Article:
I arrive at Tiffany’s place at 7:45 a.m. Dressed in a sleek black suit with pink pinstripes and her short, stylish haircut, she looks like an attorney herself. I can tell she’s nervous, and the funny thing is I am too. As far as I know, I’ve never been in the same room as a rapist and murderer. I can only imagine what’s running through Tiffany’s mind as we head downtown for Brents’ arraignment.
Inside the courtroom we find seats with Tiffany’s aunt, uncle, cousin, and two friends of hers from work. There are fewer people than I thought would show up. Tiffany and I sit in the second row, sandwiched between two of Brents’ rape victims. They both look like they’ve been crying. Both come over to hug and speak with Tiffany in hushed voices. Tiffany sits very still and only every once in a while turns to say something to me or to her family. We hear rumors that Brents plans to plead guilty, but we remain calm. District Attorney Mitch Morrissey comes by and talks with Tiffany. He’s the only one who doesn’t look nervous.
A little before 9 a.m., deputies bring Brents into the courtroom. I pat Tiffany on the knee. Clothed in a red jump suit and wearing shackles, Brents shuffles in and sits down. He’s shorter than I had imagined. I look at Tiffany, who stops her gaze on Brents long enough to look at me and say, “Punk,” in perfect Tiffany style.
Judge Robert S. Hyatt begins the hearing, and it becomes immediately apparent that Brents has copped a plea with the prosecution. Tiffany turns to me and mouths the word “guilty.” For the next two hours we sit and listen to the details of the 68 felonies to which Brents pleads guilty. My stomach turns as the judge describes count No. 72-one count of criminal intent to commit first-degree murder with a deadly weapon, that weapon, in this case, being a two-by-four.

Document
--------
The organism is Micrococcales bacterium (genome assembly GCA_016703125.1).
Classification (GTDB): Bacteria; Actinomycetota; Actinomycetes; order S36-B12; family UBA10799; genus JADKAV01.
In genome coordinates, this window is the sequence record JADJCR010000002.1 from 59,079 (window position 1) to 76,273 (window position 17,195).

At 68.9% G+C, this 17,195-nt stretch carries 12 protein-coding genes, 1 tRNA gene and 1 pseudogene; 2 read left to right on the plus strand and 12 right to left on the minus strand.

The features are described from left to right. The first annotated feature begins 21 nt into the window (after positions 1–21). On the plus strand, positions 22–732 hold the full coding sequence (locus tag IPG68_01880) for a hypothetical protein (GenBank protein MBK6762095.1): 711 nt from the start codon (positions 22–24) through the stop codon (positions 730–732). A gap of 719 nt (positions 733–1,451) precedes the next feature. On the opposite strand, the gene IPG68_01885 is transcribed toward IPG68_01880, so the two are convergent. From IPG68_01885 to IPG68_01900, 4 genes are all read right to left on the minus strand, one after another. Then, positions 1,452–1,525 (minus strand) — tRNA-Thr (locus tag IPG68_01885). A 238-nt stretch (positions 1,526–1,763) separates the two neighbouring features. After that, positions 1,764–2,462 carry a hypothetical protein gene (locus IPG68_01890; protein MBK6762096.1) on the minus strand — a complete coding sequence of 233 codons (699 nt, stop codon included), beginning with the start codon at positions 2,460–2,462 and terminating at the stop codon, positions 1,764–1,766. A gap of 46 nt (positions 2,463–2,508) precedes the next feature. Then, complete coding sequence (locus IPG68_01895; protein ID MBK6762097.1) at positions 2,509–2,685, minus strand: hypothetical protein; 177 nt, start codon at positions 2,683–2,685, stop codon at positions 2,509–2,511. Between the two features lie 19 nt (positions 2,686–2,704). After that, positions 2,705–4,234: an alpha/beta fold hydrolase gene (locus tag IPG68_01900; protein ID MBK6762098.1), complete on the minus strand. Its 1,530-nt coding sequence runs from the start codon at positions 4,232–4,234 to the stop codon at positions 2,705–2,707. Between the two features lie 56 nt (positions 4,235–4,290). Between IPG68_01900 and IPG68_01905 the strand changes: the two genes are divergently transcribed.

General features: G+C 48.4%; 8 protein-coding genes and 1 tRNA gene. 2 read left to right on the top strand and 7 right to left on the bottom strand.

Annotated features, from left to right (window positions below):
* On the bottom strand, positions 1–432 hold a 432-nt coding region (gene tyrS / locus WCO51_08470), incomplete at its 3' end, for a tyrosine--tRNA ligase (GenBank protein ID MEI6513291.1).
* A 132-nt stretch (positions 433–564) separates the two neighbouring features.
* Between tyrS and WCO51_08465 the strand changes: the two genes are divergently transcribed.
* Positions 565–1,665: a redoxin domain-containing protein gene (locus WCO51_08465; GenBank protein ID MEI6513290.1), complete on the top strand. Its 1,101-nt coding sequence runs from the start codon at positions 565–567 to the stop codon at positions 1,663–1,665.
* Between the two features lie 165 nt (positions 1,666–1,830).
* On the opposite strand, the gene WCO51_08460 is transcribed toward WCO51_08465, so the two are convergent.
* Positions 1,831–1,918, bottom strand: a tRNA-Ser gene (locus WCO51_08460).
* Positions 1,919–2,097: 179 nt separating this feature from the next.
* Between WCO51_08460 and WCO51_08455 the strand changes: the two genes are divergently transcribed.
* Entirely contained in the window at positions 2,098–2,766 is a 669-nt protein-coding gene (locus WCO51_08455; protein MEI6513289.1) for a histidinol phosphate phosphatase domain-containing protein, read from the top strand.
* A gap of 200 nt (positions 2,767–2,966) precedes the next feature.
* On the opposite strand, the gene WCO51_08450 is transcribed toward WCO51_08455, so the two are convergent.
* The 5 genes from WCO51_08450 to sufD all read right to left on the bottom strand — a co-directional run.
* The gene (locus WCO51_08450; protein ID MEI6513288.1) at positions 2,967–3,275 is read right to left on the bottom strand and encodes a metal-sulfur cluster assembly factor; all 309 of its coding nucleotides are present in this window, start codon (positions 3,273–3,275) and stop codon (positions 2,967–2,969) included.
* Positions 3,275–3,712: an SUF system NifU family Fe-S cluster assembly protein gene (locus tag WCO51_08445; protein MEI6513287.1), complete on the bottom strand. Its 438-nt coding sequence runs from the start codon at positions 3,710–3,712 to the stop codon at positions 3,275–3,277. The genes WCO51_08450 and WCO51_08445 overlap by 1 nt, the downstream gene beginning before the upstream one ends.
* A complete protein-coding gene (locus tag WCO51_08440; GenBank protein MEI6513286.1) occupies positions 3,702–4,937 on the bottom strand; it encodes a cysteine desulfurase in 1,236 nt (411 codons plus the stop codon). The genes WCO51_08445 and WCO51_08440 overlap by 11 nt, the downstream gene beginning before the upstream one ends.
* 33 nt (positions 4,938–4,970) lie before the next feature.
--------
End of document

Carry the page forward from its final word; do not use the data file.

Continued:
Throughout the hearing Tiffany holds a piece of folded-up computer paper in her hand. She steals a look at it every few minutes. I finally catch a glance and realize what it is: It’s the statement she’ll read before the judge hands down his sentence.
It is 11:30 a.m. before we begin to hear what we’ve all come to hear. Judge Hyatt reads off each individual count and then asks how Brents pleads. It is satisfying to hear him say “guilty” 68 times in a row. After the last guilty plea, the judge takes a 15-minute recess, and when he returns the district attorney motions for the first victim to come to the podium. A young, beautiful blonde offers her opinion that the Aurora Police Department should accept responsibility for its mistake of not arresting Brents in November. She goes on to say simply and emphatically to Brents that raping women and children is not OK. The second victim, the 44-year-old pet store owner, tells Brents he’s pure evil and that she hopes in prison he will experience the sheer terror he inflicted on her and his other victims.
As the second woman sits down, Tiffany slowly rises and walks through the courtroom toward the podium. She turns to her left to look directly at Brents and begins in a slow but strong voice, “My name is Tiffany Engle and I’m the apartment manager whom you attempted to murder. As you can see, I’m still here. You may have hurt me, but you couldn’t beat me.”
Brent J. Brents was sentenced to more than 1,300 years in prison, one of the largest sentences ever handed down by a Denver district judge.
Lindsey B. Koehler is managing editor at 5280.